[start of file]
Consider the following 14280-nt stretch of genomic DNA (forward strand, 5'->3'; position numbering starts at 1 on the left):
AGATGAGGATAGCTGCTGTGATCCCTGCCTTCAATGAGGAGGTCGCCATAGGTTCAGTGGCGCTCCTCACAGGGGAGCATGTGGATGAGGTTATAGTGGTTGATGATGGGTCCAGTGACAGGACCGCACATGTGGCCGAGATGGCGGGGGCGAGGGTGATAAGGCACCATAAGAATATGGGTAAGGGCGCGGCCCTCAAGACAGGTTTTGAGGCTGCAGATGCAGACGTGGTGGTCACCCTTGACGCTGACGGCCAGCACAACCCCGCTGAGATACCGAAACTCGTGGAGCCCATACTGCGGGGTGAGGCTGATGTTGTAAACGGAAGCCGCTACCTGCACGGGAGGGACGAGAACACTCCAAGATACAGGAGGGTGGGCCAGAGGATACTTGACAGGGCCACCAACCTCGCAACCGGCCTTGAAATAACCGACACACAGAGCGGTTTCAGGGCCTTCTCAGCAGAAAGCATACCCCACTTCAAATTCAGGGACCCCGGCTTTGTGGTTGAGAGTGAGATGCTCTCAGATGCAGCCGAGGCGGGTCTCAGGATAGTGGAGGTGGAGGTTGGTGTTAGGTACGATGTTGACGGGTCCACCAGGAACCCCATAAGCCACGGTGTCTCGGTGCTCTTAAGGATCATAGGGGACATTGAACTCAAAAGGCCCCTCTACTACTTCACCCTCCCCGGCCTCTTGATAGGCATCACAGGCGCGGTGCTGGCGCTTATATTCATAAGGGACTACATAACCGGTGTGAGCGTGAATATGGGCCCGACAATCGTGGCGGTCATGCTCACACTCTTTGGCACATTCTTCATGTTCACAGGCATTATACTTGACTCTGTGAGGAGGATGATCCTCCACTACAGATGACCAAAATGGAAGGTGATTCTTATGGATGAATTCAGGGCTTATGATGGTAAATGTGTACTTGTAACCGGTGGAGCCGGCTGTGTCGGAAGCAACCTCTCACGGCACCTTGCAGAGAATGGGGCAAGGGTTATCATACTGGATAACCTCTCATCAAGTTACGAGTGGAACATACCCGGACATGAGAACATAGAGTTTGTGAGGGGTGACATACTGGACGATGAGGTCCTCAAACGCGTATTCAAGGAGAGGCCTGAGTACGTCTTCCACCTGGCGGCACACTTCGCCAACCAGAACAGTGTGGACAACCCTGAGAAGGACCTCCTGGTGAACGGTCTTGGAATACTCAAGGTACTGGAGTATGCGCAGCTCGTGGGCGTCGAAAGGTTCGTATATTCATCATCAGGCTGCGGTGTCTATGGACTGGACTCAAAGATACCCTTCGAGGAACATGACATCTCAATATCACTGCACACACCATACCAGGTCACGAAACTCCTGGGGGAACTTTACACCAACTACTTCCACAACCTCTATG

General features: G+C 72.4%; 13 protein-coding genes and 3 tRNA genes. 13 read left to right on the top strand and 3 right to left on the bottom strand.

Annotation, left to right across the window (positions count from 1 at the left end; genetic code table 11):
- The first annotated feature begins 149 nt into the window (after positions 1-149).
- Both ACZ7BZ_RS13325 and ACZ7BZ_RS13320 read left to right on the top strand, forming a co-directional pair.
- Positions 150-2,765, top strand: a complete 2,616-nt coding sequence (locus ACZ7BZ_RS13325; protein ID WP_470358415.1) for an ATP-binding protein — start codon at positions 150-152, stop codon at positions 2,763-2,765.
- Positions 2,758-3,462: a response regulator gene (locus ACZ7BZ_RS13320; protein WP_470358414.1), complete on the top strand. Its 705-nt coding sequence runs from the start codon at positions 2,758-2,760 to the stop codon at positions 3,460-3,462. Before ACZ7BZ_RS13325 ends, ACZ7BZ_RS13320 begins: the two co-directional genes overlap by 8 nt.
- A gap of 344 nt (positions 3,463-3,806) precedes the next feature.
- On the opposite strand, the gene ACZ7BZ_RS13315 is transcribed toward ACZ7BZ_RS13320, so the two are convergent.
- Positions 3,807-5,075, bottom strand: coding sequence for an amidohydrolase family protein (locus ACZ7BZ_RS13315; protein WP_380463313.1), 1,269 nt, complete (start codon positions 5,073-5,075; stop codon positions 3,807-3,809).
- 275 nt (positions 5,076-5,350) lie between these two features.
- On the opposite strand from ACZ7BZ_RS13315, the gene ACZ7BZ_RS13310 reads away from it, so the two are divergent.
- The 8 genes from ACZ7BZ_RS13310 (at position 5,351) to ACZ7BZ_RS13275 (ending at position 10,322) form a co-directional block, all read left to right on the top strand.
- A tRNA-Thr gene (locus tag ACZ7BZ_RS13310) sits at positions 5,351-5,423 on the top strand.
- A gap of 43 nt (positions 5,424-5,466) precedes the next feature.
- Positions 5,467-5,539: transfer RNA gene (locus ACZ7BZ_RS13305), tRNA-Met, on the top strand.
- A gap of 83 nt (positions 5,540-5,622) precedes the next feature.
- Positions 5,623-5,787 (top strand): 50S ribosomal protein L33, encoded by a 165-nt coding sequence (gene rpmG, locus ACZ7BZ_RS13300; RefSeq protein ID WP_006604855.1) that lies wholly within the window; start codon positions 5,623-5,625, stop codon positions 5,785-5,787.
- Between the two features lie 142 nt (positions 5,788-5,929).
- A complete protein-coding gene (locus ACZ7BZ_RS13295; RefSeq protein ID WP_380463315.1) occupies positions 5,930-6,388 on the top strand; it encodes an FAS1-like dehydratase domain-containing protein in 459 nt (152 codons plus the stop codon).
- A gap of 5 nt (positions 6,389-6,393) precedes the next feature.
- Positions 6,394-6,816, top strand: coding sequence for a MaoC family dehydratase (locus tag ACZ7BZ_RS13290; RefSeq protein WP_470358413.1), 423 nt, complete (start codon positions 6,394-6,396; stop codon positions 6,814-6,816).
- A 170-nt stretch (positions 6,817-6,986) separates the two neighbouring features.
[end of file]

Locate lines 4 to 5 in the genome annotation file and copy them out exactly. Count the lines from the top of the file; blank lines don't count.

Annotation, left to right across the window (positions count from 1 at the left end; genetic code table 11):
- The first annotated feature begins 149 nt into the window (after positions 1-149).